My husband David was offered an opportunity to go to Cairo with a band he plays in. The lead singer is popular abroad and when this gig came up, she called the musicians she plays with to see if they were interested. An all-expenses paid, luxury trip to Egypt, the instruments would be shipped over and the musicians would receive salary and per diem for their services. The concert was being sponsored by some big international group who catered to high worth clientele and this group wanted to hear this singer and her band. Who wouldn't jump the chance to go? The downside? You're flying into a region of political unrest which experiences frequent militant attacks against foreigners, particularly Americans. Oh, getting blown up, yes, that's a downside.
Now, I love to travel, so much so that I am affectionately called a travel 'ho by my husband because I will do anything to go on a trip - buy bubble gum with a credit card to earn airplane miles, enter travel contests, finagle any situation to be included on an excursion. So of course, when he got the offer, my first question was, "Can I come?" David was hesitant at first, which really pissed me off. What, he doesn't want to go to Cairo with me, it's a once in a lifetime opportunity (which it really isn't because Cairo will still be there long after I'm gone), it will be like a second honeymoon, it will be an adventure to shake up the all too frequent routine we find ourselves falling into and making us crazy. Then I thought, oh, he doesn't want both of us to go because of the danger factor. What if we both go to Cairo and something happens to us? What about the kids?
I did research about the situation there, came across articles on how to travel in unstable areas, even saw an article in a travel magazine called "Exit Plan," about how to get out of a country during a political coup. Did you know they have private companies you can hire that will go in and extricate you should you be caught in the middle of a hot zone? The main advice I came away with...book a hotel near the airport (in case you need to get out fast).
But really, there are ways to make yourself less obvious and less a target when abroad, or anywhere for that matter. Observe the local customs, dress appropriately for the region and religion, try to stay out of large crowded areas (markets and bazaars being a favorite target of suicide bombers) and sadly, if you see that large bus of American tourists visiting from Florida, don't go anywhere near it.
I floated the idea of going by several friends to see what their thoughts were about the danger factor. Most echoed the "You only live once...once in a lifetime" concept, and dismissed the idea that Cairo was that much more dangerous than here. "You could easily get mugged and killed on the street down at Hollywood and Cahuenga Boulevard if you hang out after 1am," one friend said. See, I could die locally without the expense of an airline ticket or thirty hours of travel time. Note to self, avoid Hollywood and Cahuenga after dark...
I talked to our dear friends who are our children's guardians. She was very encouraging, hopeful that we got to go. Then I reminded her that if something happens, our children would be moving in with them. She paused for a beat - she hadn't thought about that one - I think she was trying to figure out how an already overtaxed schedule (because whose isn't with kids) was going to absorb two more bodies, and then she said something like, of course we hope that wouldn't happen, but if something did, we'd raise them (my girls) right. Good answer.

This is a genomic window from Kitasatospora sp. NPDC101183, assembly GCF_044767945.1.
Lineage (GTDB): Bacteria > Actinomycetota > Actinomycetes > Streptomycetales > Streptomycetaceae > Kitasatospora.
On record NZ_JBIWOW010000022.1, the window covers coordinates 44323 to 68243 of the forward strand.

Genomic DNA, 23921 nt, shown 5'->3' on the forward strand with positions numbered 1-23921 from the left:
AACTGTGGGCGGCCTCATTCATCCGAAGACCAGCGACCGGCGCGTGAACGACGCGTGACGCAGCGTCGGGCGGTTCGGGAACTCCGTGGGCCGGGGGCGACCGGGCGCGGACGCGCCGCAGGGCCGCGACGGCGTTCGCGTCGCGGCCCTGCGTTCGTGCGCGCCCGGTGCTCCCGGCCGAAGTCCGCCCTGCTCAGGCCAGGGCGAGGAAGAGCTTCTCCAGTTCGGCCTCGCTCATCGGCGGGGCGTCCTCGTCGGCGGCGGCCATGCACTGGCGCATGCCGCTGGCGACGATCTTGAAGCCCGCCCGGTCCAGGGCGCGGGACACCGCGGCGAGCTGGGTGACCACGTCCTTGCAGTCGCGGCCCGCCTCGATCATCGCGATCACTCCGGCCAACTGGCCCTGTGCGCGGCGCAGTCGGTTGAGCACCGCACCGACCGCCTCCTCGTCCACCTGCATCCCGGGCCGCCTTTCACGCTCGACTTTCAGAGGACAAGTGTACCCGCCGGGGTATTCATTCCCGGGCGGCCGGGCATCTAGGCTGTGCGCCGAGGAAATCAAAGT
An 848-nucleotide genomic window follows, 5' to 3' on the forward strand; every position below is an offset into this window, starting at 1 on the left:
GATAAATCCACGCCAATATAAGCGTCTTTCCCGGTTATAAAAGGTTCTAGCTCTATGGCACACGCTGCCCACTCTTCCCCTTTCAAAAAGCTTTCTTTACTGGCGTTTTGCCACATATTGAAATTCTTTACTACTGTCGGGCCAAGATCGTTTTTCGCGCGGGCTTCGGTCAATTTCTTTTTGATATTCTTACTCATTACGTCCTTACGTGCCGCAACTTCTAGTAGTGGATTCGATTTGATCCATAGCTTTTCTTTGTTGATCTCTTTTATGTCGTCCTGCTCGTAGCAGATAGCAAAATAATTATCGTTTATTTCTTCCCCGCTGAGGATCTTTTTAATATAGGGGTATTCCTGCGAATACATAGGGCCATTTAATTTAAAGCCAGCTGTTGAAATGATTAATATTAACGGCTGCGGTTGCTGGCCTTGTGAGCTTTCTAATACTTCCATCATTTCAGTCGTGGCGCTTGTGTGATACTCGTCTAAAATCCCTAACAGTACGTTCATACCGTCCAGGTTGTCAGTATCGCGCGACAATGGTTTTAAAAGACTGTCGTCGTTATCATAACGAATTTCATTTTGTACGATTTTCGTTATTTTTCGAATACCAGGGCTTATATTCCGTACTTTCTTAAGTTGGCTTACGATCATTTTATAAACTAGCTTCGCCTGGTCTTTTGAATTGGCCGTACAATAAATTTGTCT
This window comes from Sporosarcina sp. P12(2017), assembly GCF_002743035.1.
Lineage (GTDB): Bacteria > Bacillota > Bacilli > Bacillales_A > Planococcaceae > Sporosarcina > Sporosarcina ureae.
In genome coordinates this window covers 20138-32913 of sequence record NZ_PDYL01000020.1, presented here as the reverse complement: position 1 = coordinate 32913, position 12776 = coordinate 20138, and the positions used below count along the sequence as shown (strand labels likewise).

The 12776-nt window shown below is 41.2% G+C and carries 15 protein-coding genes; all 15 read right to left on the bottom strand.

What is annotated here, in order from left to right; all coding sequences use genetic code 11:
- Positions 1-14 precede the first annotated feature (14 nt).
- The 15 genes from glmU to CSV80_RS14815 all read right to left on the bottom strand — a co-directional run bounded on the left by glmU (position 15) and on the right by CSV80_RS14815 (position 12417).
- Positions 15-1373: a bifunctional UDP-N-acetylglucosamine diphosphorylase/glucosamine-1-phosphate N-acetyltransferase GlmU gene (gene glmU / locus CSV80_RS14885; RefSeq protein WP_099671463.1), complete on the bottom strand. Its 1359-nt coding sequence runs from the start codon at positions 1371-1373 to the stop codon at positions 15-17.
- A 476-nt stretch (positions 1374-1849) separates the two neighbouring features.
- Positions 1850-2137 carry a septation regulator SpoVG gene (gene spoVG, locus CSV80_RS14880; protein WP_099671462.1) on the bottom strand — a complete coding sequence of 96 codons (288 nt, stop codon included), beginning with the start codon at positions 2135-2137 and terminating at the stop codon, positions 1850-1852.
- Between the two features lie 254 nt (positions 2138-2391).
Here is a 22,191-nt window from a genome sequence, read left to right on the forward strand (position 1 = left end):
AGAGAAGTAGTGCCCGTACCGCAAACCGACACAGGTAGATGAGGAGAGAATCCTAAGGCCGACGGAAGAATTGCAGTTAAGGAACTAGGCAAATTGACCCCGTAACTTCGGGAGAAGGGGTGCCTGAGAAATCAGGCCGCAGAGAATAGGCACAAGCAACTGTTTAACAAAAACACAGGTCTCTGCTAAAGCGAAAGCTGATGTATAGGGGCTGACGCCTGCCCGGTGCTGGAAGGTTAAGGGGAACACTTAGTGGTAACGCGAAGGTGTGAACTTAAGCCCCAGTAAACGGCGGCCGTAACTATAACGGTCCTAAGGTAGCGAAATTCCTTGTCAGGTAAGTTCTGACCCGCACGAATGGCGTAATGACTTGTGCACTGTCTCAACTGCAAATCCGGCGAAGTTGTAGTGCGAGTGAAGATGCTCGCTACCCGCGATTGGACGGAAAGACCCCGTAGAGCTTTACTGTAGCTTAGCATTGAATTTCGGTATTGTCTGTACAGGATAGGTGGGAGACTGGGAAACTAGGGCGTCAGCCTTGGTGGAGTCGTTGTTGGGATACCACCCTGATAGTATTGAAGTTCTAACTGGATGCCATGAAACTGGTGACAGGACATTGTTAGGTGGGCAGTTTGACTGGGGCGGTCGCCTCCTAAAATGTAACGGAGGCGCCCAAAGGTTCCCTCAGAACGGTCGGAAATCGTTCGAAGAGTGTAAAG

So I go back to David, at peace with the idea that we should risk the journey, that will would be fine going together and that he should talk to the singer to ask if wives can come along. Of course, the singer's significant other was going on the trip...with some dubious title of sound man/manager, she didn't say no, but she back peddled when David asked. "The band members may have to share rooms, but I'll see," she responded. So much for all expenses paid, luxury trip.
David was still lukewarm on the idea of both of us going. I thought he was concerned about our girls possibly losing both their parents because I insisted we go into a crowded marketplace to buy leather sandals. Instead, it was much more simple than that. "I'd like to take my first trip on the road with the band on my own. None of the other musicians wives are going." I felt like the mom whose kids don't want her to walk them into their classrooms at school anymore. So it wasn't about security, it was about fitting in with the band.
I resolved myself to the idea that he wanted and was going to go off to Cairo on his own. I fretted a little - both of us getting blown up together is one thing - I can deal with that because I wouldn't be around to have to deal with it. But him going on his own and having something happen? He would be leaving me alone with the girls -which really is a rather terrifying thought - forget about losing the love of my life, the kids would outnumber me - never a position any parent wants to be in. I was about to suggest to David that maybe going on the trip wasn't such a good idea after all, which sounds awful because it was a good idea when I was going to be able to go...but then the call came. The singer said that the group sponsoring the show was making her bring only a skeleton crew, not the full band, just bass and drum (and her sound man/manager/significant other, of course). I was sorry for David, but relieved. I was surprised by his response. Yes, of course he was disappointed, but in some ways he didn't want to go. Why? The guy who loves, steak and potatoes, fast food and pizza, who doesn't like anything too exotic or spicy, was worried about what he was going to eat in Cairo.